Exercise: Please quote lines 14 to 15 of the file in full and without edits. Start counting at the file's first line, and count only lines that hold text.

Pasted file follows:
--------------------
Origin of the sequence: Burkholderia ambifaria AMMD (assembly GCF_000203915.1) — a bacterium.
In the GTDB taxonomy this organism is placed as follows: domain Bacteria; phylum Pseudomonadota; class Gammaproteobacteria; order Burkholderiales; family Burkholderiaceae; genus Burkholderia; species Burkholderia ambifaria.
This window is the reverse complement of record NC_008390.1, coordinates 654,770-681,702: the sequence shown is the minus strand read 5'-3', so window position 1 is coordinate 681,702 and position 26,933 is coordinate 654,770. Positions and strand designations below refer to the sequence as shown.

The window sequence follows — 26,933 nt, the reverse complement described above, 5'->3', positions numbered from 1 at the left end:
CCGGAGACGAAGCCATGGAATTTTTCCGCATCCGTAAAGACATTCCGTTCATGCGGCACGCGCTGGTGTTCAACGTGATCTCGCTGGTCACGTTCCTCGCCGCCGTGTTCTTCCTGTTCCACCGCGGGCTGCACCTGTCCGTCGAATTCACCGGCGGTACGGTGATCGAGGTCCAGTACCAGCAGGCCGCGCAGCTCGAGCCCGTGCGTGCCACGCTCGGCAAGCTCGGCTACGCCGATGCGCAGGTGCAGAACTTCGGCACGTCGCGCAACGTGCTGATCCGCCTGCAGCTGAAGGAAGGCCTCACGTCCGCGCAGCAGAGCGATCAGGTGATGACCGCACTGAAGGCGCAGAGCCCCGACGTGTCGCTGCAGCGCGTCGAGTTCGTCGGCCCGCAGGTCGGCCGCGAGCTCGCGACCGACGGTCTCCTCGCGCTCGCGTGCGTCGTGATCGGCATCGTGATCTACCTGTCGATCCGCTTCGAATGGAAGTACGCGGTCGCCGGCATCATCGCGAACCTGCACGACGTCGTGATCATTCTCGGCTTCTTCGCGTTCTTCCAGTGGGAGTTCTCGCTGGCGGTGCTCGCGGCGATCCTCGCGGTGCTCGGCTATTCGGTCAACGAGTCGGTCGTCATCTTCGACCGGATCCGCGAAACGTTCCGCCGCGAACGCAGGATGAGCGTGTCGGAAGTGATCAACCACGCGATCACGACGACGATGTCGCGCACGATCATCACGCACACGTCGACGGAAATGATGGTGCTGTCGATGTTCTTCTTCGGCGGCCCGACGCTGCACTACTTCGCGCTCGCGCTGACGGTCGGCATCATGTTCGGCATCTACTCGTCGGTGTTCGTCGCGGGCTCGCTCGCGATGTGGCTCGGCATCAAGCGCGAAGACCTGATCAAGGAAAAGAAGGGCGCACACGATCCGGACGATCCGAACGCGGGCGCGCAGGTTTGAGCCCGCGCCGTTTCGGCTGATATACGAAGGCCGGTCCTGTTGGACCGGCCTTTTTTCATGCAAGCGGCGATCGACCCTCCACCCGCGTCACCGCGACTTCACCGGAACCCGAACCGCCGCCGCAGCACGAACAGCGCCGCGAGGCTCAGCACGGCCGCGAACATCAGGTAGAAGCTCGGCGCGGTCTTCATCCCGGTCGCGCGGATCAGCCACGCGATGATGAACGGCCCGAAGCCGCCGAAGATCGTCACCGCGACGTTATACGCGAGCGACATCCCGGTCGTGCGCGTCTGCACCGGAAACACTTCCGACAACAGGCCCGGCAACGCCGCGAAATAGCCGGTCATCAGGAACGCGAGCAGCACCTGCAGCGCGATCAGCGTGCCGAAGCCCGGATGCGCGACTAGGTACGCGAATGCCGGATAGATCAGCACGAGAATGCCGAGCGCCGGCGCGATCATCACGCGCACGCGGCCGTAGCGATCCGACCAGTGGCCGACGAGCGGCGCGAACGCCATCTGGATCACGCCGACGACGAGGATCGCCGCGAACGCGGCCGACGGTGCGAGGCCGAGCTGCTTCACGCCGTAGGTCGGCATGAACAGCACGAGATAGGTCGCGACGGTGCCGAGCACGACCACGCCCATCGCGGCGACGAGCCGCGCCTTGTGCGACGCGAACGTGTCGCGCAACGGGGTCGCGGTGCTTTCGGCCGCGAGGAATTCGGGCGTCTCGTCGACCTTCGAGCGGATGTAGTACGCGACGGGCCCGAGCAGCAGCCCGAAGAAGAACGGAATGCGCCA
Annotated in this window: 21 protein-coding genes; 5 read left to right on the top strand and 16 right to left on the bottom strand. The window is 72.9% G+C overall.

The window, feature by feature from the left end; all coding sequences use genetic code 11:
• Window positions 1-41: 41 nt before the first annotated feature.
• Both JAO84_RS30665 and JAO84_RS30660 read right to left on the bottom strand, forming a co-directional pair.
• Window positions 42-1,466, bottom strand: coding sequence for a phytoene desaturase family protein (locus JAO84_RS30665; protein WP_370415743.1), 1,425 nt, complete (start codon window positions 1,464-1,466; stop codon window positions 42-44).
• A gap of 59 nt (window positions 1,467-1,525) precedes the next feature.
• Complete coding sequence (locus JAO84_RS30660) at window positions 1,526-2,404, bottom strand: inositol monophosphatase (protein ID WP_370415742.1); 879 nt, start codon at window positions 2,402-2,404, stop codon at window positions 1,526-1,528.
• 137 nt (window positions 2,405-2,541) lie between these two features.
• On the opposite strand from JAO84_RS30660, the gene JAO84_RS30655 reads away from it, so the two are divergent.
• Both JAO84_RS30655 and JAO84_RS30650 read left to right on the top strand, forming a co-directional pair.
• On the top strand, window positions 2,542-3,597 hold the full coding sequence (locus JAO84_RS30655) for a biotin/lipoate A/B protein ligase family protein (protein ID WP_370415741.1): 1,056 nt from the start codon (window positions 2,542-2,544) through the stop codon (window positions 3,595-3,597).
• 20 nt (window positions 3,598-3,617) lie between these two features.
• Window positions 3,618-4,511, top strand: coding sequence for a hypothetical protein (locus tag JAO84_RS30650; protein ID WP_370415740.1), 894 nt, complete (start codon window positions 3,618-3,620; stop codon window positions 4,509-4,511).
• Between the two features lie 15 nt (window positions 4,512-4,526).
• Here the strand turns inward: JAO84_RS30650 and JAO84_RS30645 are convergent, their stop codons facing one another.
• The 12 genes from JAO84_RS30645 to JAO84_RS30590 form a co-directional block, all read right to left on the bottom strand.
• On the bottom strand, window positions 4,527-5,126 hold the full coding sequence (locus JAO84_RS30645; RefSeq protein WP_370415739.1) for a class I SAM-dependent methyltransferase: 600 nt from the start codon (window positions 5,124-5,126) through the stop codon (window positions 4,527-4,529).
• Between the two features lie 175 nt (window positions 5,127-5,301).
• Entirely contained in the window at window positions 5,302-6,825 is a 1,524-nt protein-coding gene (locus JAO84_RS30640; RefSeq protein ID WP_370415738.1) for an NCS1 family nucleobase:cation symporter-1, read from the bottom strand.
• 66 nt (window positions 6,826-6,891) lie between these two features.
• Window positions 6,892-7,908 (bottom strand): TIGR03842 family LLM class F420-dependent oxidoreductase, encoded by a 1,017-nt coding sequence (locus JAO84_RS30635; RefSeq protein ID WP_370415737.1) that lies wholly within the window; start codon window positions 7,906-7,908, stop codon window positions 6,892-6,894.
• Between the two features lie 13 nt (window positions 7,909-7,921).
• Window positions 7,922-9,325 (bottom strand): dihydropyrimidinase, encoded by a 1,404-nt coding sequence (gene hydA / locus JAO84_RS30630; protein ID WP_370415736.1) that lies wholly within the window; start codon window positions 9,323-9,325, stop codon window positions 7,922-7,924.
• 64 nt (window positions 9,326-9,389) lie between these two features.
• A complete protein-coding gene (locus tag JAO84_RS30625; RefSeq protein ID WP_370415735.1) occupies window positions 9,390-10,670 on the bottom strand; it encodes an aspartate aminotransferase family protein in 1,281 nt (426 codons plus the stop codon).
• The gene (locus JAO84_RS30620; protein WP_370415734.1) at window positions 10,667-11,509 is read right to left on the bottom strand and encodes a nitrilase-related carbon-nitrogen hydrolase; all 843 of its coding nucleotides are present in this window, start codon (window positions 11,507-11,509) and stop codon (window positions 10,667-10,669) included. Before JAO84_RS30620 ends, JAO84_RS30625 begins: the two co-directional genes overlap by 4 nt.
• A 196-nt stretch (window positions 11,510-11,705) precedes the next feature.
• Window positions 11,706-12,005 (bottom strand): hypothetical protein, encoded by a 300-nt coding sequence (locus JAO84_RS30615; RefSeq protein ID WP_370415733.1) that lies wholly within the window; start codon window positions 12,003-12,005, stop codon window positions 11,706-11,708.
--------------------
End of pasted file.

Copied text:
• On the opposite strand from JAO84_RS30660, the gene JAO84_RS30655 reads away from it, so the two are divergent.
• Both JAO84_RS30655 and JAO84_RS30650 read left to right on the top strand, forming a co-directional pair.